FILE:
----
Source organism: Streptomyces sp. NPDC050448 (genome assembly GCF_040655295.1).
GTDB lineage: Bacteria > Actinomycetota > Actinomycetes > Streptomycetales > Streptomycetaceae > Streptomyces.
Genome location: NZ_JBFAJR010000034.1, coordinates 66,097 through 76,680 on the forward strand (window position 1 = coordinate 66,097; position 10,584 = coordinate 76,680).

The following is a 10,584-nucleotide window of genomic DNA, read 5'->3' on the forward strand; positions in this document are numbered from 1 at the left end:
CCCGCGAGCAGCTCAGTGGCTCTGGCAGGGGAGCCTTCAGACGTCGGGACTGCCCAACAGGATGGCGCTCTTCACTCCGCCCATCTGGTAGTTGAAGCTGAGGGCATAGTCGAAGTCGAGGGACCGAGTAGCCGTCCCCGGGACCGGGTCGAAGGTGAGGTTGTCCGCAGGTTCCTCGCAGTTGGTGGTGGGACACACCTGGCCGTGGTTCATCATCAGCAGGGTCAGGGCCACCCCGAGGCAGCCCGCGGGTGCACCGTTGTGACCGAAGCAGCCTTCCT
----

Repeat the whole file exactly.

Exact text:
Source organism: Streptomyces sp. NPDC050448 (genome assembly GCF_040655295.1).
GTDB lineage: Bacteria > Actinomycetota > Actinomycetes > Streptomycetales > Streptomycetaceae > Streptomyces.
Genome location: NZ_JBFAJR010000034.1, coordinates 66,097 through 76,680 on the forward strand (window position 1 = coordinate 66,097; position 10,584 = coordinate 76,680).

The following is a 10,584-nucleotide window of genomic DNA, read 5'->3' on the forward strand; positions in this document are numbered from 1 at the left end:
CCCGCGAGCAGCTCAGTGGCTCTGGCAGGGGAGCCTTCAGACGTCGGGACTGCCCAACAGGATGGCGCTCTTCACTCCGCCCATCTGGTAGTTGAAGCTGAGGGCATAGTCGAAGTCGAGGGACCGAGTAGCCGTCCCCGGGACCGGGTCGAAGGTGAGGTTGTCCGCAGGTTCCTCGCAGTTGGTGGTGGGACACACCTGGCCGTGGTTCATCATCAGCAGGGTCAGGGCCACCCCGAGGCAGCCCGCGGGTGCACCGTTGTGACCGAAGCAGCCTTCCT